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Who's Afraid of Virginia Woolf

Thursday-Saturday at 8 p.m.; Sunday at 3 p.m. through June 16

The Bijou Theatre, co-produced with the Actor's Co-op

$10/$12. Call 656-4444 for more info.

A Sharp, Drunken Poke

This razor-edged production proves why you should be afraid

by Paige M. Travis

For several years now I've wanted to see a local theater company do a gritty modern play, some David Mamet or Sam Shepard production with plenty of cussing and fighting. Perhaps that desire was my response to being tired of seeing plays that are either uplifting or melancholy, often moving but without a real edge. I wanted a drama to poke me in the eye—the heart, the gut, unapologetically—with a sharp stick. Well, I got what I asked for from the Actors Co-op/Bijou Theatre production of Who's Afraid of Virginia Woolf.

Edward Albee's famous American play, first produced on Broadway in 1962, is about George and Martha, a couple determined to humiliate and dehumanize each other with cruelty, profanity, hatred and alcohol. Though their violence is rarely physical, their viciousness is terrifying. In 1962, the play stunned and thrilled audiences who had never seen such painful realism portrayed on stage. But in an age when we are numb to violence, TV shows are driven by reality and cruelty is often synonymous with humor, can this portrait of personal destruction have any real impact?

If the critical and popular acclaim for the film American Beauty is any indication, there is a modern appreciation for portrayals of individuals in turmoil. Director Mike Leigh has made several films about family that are uncomfortable to watch (Secrets and Lies, Life is Sweet), and Neil LaBute's Your Friends and Neighbors comes to mind as well. Virginia Woolf belongs in this category: dramas that are like car wrecks, so horrible and yet so captivating you can't look away.

Clearly, Virginia Woolf is not a play to be undertaken lightly or without a good cast. Actors Co-op has assembled three of its veterans—Pat Fitch as Martha, David Alley as Nick and Katie Norwood as Honey—plus longtime local and national actor Bruce Borin as George. The three acts take place in George and Martha's living room late one Saturday night after a party for faculty at the small New England college where Martha's father is president and George is in the history department, unpromoted after 20-something years. George and Martha arrive home first, drunk and fussy. Nick, a new faculty member, and his wife Honey come by later for more drinks...and games.

Although Albee's script calls for Martha to be "ample, but not fleshy," (a perfect description of Elizabeth Taylor in the 1966 film version) Fitch's angular and strong physique works well. She hands out every verbal lashing with muscle, and her seduction of Nick is boldly sexy. Alley is too wiry and smart-looking to be a real jock, but he does a good job of starting out as a yes-man and then wising up to George and Martha's wicked game. As Nick's beaming (and increasingly drunk) young wifey, Norwood is fresh-faced and innocent, with her '60s bouffant and joyous, impossibly wide smile. They are all beautiful to behold, leftover perfections from the mythical '50s.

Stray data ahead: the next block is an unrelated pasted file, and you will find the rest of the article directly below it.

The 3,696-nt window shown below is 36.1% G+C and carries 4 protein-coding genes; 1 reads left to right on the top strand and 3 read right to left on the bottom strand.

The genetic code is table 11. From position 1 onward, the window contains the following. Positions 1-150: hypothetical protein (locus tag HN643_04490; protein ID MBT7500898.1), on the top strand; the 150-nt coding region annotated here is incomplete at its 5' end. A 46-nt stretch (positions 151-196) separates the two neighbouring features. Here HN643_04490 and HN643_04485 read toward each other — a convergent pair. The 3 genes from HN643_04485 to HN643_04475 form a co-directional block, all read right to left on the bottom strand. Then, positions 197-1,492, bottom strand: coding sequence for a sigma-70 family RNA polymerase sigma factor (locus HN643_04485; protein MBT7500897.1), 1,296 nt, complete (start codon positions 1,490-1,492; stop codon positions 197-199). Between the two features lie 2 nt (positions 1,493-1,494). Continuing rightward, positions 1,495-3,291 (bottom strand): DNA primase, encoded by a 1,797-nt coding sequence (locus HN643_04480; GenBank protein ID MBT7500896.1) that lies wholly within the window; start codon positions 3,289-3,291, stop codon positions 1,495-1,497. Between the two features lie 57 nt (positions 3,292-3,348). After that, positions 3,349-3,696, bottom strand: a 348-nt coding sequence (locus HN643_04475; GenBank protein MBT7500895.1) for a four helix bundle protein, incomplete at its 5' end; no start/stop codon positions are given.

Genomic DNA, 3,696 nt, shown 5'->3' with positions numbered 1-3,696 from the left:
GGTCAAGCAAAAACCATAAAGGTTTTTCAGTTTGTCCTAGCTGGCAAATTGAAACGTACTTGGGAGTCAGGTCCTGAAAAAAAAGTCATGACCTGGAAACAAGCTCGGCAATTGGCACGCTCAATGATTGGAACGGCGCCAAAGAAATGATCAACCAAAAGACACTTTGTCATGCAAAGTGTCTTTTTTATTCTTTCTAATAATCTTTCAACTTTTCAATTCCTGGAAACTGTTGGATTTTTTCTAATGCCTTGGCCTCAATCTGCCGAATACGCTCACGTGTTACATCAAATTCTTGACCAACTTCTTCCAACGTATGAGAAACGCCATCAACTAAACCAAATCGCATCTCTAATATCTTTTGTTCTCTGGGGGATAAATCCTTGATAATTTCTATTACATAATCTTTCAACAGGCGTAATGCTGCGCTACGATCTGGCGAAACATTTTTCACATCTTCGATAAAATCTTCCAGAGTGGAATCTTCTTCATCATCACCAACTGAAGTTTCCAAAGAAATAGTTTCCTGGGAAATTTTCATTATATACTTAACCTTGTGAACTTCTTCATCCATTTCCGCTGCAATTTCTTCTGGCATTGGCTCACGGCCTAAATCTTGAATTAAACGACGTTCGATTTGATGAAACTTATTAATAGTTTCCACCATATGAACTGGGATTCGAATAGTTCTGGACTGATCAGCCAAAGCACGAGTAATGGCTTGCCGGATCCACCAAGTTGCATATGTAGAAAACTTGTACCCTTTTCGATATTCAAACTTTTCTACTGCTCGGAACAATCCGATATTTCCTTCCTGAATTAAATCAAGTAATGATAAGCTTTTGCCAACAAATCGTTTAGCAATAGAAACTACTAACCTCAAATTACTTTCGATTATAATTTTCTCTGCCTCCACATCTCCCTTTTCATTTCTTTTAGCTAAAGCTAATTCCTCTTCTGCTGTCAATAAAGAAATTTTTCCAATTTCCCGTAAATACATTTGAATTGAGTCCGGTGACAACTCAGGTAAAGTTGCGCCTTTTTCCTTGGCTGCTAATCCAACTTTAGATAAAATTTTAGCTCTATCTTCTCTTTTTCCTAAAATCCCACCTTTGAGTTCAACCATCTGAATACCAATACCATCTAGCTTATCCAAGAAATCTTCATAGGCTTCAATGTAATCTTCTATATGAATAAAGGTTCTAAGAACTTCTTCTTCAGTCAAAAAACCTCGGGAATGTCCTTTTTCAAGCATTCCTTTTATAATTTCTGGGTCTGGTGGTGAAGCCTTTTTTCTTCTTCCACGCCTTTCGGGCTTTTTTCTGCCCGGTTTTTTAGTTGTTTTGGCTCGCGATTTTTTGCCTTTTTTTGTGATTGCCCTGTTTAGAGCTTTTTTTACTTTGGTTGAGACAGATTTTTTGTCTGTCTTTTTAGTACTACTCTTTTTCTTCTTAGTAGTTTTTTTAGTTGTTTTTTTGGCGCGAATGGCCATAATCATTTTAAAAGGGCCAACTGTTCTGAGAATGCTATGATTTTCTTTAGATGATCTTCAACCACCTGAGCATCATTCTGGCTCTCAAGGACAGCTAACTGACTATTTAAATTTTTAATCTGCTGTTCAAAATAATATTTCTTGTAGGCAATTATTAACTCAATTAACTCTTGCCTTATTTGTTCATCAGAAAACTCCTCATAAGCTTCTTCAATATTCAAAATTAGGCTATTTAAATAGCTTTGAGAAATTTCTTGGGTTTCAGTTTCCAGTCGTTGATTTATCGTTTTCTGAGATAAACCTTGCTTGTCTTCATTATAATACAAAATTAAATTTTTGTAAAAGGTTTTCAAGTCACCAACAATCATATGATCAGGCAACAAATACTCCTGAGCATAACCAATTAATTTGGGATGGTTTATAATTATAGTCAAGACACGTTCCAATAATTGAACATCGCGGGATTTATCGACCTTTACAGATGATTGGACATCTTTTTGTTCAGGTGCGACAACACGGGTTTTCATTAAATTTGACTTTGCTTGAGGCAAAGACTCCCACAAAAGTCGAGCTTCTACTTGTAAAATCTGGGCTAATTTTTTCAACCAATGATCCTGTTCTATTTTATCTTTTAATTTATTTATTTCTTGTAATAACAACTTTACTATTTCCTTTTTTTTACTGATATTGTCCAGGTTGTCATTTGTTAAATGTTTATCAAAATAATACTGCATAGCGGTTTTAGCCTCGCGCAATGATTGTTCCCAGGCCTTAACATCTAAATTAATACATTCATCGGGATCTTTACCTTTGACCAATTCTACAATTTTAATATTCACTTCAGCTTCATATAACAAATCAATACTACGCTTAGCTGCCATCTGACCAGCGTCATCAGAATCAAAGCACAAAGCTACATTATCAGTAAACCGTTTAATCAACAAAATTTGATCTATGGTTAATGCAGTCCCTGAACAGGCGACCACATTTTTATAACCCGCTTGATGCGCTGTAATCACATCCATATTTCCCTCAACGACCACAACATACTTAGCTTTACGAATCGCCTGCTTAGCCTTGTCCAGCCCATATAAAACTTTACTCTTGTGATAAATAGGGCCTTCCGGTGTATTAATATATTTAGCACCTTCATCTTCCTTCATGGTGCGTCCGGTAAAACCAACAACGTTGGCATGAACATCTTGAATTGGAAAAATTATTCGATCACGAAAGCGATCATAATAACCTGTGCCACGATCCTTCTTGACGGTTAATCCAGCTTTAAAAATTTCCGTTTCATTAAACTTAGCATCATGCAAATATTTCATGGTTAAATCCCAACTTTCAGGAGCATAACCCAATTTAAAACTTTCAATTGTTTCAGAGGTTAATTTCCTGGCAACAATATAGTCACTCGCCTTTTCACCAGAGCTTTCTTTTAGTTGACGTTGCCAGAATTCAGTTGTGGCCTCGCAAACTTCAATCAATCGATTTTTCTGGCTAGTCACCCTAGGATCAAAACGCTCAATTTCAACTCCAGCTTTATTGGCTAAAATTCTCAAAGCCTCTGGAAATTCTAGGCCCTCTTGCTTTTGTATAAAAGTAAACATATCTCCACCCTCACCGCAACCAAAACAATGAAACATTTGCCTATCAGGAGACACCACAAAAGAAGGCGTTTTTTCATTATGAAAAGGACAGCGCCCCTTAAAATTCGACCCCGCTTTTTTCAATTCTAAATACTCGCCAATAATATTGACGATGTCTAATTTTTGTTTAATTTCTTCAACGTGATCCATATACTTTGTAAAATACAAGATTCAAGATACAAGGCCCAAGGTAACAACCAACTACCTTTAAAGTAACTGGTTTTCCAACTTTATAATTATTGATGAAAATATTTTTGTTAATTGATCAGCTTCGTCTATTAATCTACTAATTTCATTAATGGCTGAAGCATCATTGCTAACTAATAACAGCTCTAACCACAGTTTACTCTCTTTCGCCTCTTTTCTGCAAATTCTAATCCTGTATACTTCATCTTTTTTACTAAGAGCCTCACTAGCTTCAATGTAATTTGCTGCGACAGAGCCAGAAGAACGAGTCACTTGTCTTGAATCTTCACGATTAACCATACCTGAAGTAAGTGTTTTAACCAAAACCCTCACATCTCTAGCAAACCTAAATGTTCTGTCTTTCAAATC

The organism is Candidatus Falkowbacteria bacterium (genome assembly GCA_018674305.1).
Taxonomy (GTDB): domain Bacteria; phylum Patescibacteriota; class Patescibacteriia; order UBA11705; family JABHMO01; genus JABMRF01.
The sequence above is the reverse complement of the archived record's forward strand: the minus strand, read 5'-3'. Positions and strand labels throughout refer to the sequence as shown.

George and Martha fight over, around and straight through the unsuspecting couple, their unwitting audience and pair of pawns. As they charm and hiss, bob and weave, casting insults like the fiercest enemies, it becomes clear that this game is a way of life for George and Martha. They despise each other and themselves. They blame each other for their disappointment and failure. They sling endearments like epithets. They've been playing this game so long, they can't tell when it's time to give up; even when they're exhausted and are tempted to lay down their arms, they can't stop. Without the fighting (and the drinking), they have nothing.

Each actor handles the dialogue beautifully, in banter and in the ebb and flow of game-playing. Of them all, Bruce Borin is the most mesmerizing. His delivery and body language is impressively effortless. Perhaps it is the sheer realism of his performance that makes the play so disturbing; we can almost believe that we, like Honey and Nick, are beholding this couple tear each other to bits. Why don't they just leave? And why don't we?

Yes, it is only a play, but it's brutal and so frightfully true. Director Amy Hubbard has let these players shine through without conforming to a concept or fulfilling any other notion than Albee's written word.

Some of Albee's slang and profanity is dated, but his turns of phrase, his plays on words, are right on target. When it's comedy, it's very black; we laugh, but hesitantly. This is a bloodbath we're witnessing. I wished for gunplay or a fistfight to finally physicalize their murderous intent. But to see one partner win or lose isn't the point. No one wins this battle.

Even at their most venomous, George and Martha are sympathetic because they have been wounded to the core—by life, by love, by each other. That is the sting of truth that lasts long after the curtain call. These two may have gotten less than they wanted from life, but I got much more than I expected from Virginia Woolf: a sympathetic hangover from all the liquor consumed and, more significant and long-lasting, the highly charged experience of an unforgettable production of one of this century's most gritty and complex modern dramas.

June 14, 2001 * Vol. 11, No. 24
© 2001 Metro Pulse